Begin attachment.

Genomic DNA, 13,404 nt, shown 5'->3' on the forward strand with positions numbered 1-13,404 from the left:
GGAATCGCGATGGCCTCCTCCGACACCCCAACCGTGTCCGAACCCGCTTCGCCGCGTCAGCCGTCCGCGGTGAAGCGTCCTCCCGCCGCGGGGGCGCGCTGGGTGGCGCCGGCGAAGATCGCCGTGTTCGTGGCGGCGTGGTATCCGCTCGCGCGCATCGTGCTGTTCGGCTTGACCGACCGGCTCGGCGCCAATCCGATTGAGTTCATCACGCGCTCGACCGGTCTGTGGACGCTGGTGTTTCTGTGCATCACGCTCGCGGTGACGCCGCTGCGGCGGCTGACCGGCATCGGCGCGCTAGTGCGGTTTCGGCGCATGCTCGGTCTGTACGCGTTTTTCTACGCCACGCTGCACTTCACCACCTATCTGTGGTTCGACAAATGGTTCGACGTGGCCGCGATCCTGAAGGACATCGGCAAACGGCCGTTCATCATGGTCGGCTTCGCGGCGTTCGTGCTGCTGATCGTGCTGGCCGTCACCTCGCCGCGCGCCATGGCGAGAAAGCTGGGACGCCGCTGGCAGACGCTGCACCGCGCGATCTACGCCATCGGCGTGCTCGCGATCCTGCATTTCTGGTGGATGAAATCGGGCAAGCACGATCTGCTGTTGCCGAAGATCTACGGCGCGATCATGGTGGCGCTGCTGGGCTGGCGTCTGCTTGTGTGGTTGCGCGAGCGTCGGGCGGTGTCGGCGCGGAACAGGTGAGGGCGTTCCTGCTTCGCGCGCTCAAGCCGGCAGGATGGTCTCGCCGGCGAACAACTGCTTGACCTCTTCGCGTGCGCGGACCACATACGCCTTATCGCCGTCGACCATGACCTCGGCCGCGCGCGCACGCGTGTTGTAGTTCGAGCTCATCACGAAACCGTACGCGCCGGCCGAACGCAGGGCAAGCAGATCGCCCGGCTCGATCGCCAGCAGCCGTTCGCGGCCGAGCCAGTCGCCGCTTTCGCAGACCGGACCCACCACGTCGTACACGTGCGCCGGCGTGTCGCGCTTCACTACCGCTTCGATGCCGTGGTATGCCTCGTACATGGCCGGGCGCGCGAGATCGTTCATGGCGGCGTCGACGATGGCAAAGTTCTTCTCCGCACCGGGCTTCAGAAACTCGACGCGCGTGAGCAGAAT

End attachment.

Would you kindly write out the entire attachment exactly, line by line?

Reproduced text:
Genomic DNA, 13,404 nt, shown 5'->3' on the forward strand with positions numbered 1-13,404 from the left:
GGAATCGCGATGGCCTCCTCCGACACCCCAACCGTGTCCGAACCCGCTTCGCCGCGTCAGCCGTCCGCGGTGAAGCGTCCTCCCGCCGCGGGGGCGCGCTGGGTGGCGCCGGCGAAGATCGCCGTGTTCGTGGCGGCGTGGTATCCGCTCGCGCGCATCGTGCTGTTCGGCTTGACCGACCGGCTCGGCGCCAATCCGATTGAGTTCATCACGCGCTCGACCGGTCTGTGGACGCTGGTGTTTCTGTGCATCACGCTCGCGGTGACGCCGCTGCGGCGGCTGACCGGCATCGGCGCGCTAGTGCGGTTTCGGCGCATGCTCGGTCTGTACGCGTTTTTCTACGCCACGCTGCACTTCACCACCTATCTGTGGTTCGACAAATGGTTCGACGTGGCCGCGATCCTGAAGGACATCGGCAAACGGCCGTTCATCATGGTCGGCTTCGCGGCGTTCGTGCTGCTGATCGTGCTGGCCGTCACCTCGCCGCGCGCCATGGCGAGAAAGCTGGGACGCCGCTGGCAGACGCTGCACCGCGCGATCTACGCCATCGGCGTGCTCGCGATCCTGCATTTCTGGTGGATGAAATCGGGCAAGCACGATCTGCTGTTGCCGAAGATCTACGGCGCGATCATGGTGGCGCTGCTGGGCTGGCGTCTGCTTGTGTGGTTGCGCGAGCGTCGGGCGGTGTCGGCGCGGAACAGGTGAGGGCGTTCCTGCTTCGCGCGCTCAAGCCGGCAGGATGGTCTCGCCGGCGAACAACTGCTTGACCTCTTCGCGTGCGCGGACCACATACGCCTTATCGCCGTCGACCATGACCTCGGCCGCGCGCGCACGCGTGTTGTAGTTCGAGCTCATCACGAAACCGTACGCGCCGGCCGAACGCAGGGCAAGCAGATCGCCCGGCTCGATCGCCAGCAGCCGTTCGCGGCCGAGCCAGTCGCCGCTTTCGCAGACCGGACCCACCACGTCGTACACGTGCGCCGGCGTGTCGCGCTTCACTACCGCTTCGATGCCGTGGTATGCCTCGTACATGGCCGGGCGCGCGAGATCGTTCATGGCGGCGTCGACGATGGCAAAGTTCTTCTCCGCACCGGGCTTCAGAAACTCGACGCGCGTGAGCAGAAT